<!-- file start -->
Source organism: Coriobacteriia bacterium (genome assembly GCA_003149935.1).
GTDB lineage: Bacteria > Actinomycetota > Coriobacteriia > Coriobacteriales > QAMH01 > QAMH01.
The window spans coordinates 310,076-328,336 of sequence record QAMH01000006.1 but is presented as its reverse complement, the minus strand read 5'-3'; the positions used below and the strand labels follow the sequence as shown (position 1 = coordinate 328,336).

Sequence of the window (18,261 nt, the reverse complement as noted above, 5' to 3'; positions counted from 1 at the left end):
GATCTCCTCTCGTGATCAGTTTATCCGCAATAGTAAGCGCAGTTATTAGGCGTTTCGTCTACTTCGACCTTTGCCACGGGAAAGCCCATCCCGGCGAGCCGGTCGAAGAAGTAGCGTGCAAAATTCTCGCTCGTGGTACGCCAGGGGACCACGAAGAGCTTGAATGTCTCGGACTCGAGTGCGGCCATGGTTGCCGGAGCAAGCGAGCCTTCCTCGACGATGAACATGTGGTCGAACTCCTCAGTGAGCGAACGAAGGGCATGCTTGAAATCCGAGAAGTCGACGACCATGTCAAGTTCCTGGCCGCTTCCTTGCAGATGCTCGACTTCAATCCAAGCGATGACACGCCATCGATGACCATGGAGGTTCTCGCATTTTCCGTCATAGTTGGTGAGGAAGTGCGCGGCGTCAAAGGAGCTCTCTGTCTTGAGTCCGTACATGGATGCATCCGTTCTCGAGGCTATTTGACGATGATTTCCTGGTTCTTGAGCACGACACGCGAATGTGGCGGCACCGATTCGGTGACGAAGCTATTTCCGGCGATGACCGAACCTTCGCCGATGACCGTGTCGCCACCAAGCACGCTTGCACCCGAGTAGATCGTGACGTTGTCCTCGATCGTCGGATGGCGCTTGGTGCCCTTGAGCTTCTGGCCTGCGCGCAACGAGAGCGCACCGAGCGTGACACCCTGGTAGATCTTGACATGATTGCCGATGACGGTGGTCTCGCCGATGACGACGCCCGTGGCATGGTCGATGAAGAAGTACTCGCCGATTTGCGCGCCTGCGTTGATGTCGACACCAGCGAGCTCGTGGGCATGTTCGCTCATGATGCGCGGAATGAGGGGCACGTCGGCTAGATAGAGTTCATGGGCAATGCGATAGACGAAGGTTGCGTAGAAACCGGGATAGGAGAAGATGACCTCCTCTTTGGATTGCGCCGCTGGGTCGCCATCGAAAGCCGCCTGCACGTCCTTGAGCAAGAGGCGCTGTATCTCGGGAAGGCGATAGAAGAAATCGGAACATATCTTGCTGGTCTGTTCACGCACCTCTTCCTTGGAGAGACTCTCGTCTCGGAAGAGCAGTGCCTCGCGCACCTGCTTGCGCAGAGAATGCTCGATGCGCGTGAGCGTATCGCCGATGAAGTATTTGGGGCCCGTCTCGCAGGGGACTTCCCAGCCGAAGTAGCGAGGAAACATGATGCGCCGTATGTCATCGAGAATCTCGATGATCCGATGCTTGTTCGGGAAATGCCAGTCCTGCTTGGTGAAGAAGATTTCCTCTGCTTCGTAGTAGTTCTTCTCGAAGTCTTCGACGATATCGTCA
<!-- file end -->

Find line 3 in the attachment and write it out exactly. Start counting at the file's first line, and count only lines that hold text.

The window spans coordinates 310,076-328,336 of sequence record QAMH01000006.1 but is presented as its reverse complement, the minus strand read 5'-3'; the positions used below and the strand labels follow the sequence as shown (position 1 = coordinate 328,336).